What makes a job worth doing and worth the time and effort? Is it the number of hours you work? Is it the paycheck? Is it the environment? Do you get to help and give back to others? Do you receive a sense of personal accomplishment at the end of the day?
The Southwestern sat down with two former student workers in the Grill to talk about the rumors of SWOSU student workers leaving the University Grill in favor of other on or off campus jobs. While these situations cannot be applied to every worker within these positions, these are both their personal experiences and views. The Southwestern contacted several more student workers who reported similar problems, but there was also a student worker who stated not having the problems that are mentioned in this article.
The more each of the interviewees talked about the matter, the more patterns started to form. There seems to be a problem between some student workers and the managers/directors, and the working environment and atmosphere does not seem to be the best. All students spoke under the condition of anonymity in separate interviews.
One student remarked: “I started working at the grill the fall semester of 2018. I loved the grill in the beginning because we had a manager named Robert and a director named Duncan, and they were amazing people. Obviously, they had their own flaws, but they never let any of the student workers be affected. We were all happy doing whatever we had to. They were okay with our scheduling.”
Another student said: “I started working at the grill the fall of my freshman year in 2019. I applied to pretty much every single place on campus, and they were the only one that reached back out to me. My bosses at the time were Robert and Radonna.”
As both students continued recalling their experiences, both highlighted some of the struggles between managers and directors.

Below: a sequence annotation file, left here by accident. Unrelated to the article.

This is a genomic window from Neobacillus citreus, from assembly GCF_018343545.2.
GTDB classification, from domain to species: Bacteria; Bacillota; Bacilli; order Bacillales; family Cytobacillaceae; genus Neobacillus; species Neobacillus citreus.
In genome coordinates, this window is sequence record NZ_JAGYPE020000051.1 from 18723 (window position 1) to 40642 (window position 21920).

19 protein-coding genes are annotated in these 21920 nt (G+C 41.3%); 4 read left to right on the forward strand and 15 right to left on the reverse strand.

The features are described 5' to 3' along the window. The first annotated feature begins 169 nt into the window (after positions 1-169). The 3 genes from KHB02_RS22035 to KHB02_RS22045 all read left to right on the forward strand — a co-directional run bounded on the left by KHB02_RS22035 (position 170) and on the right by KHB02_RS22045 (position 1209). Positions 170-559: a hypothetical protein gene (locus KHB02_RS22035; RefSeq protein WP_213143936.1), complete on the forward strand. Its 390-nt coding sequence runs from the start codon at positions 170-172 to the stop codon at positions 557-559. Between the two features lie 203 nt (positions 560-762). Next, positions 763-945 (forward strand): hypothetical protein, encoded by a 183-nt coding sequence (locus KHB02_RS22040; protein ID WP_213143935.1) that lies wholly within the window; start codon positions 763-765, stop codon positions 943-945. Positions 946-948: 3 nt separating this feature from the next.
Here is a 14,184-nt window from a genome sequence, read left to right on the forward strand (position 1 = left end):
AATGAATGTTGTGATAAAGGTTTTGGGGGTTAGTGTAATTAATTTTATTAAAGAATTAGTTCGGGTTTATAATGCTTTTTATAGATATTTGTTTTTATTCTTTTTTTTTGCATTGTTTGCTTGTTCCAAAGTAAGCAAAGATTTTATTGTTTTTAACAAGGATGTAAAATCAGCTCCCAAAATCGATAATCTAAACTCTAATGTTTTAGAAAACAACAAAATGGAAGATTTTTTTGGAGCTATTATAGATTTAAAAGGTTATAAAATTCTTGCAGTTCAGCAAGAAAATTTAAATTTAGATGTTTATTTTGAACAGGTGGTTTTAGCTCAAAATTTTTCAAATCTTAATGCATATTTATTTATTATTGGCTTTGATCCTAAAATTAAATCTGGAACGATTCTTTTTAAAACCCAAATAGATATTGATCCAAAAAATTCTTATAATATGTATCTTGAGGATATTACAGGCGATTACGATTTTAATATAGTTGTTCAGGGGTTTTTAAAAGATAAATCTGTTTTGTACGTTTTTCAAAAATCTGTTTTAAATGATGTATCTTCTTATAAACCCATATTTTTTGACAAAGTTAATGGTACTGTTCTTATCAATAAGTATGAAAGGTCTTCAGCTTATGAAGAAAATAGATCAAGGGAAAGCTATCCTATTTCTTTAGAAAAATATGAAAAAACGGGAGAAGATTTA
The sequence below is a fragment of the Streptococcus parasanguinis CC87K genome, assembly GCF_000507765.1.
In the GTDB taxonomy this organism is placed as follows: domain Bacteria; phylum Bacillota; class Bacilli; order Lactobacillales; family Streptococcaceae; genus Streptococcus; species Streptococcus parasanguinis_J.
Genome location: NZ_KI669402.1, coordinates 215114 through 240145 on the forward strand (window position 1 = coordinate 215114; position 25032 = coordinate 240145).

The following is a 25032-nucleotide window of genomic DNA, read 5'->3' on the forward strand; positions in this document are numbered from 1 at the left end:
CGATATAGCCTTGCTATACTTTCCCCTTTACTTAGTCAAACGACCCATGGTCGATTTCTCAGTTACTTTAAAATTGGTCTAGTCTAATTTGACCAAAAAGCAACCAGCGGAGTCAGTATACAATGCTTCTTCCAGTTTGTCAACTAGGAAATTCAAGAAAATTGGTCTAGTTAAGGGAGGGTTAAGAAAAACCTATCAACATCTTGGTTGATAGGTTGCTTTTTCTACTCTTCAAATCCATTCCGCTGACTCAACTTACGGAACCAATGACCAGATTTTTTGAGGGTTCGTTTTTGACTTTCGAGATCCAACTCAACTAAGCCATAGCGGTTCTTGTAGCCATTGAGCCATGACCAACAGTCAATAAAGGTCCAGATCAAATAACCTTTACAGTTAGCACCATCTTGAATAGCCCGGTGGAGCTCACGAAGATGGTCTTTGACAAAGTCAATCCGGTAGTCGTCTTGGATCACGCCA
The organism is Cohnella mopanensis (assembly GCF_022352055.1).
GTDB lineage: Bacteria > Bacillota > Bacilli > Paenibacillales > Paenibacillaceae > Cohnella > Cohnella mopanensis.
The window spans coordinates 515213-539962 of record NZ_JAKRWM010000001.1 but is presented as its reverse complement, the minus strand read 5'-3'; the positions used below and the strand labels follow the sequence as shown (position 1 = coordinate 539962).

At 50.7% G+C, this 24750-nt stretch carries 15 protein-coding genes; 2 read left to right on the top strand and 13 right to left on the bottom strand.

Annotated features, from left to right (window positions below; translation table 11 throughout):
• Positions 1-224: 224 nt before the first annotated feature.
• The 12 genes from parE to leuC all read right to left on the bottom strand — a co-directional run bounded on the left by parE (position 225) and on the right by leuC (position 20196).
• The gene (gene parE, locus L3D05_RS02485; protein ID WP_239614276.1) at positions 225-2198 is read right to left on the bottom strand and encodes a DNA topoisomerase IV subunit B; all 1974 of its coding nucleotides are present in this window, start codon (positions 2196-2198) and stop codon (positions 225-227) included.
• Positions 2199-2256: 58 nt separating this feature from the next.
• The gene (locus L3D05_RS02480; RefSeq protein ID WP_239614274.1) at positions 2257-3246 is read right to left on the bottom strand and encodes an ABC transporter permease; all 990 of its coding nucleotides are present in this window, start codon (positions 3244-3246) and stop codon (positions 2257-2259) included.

One of the students said: “While I was there, I only experienced one argument between Robert and Radonna before he left. He had wanted to do something nice for the student workers at the grill. He had mentioned something about there being a budget for that within grill funds. Because he (was manager at) the grill, he did not include the cafeteria student workers because it is a separate area. Radonna got mad over this and went to his office and yelled at him. They just did not get along.”
The second student worker stated: “Radonna took over in the summer of 2019. As soon as Radonna took over after Duncan’s retirement, we all saw a lot of arguing take place between Radonna and Robert. Two or three weeks into fall 2019, we (learned) that Robert was resigning. Eddie took Robert’s place after that. She was nice, but Radonna was always micromanaging her, which directly affected us. Eddie would agree on certain things with us, but Radonna would not. Eddie kind of let herself be run over by Radonna.”
Radonna Sawatzky took over as director of Food Services in summer 2019 for Duncan Taylor. She is responsible for every food-related issue on campus and has been honored as one of the top Oklahoma Cooperative Extension Program educators in the State of Oklahoma for her work on many family and consumer issues. She has served on numerous committees in Weatherford and Custer County, winning many awards from organizations for her work.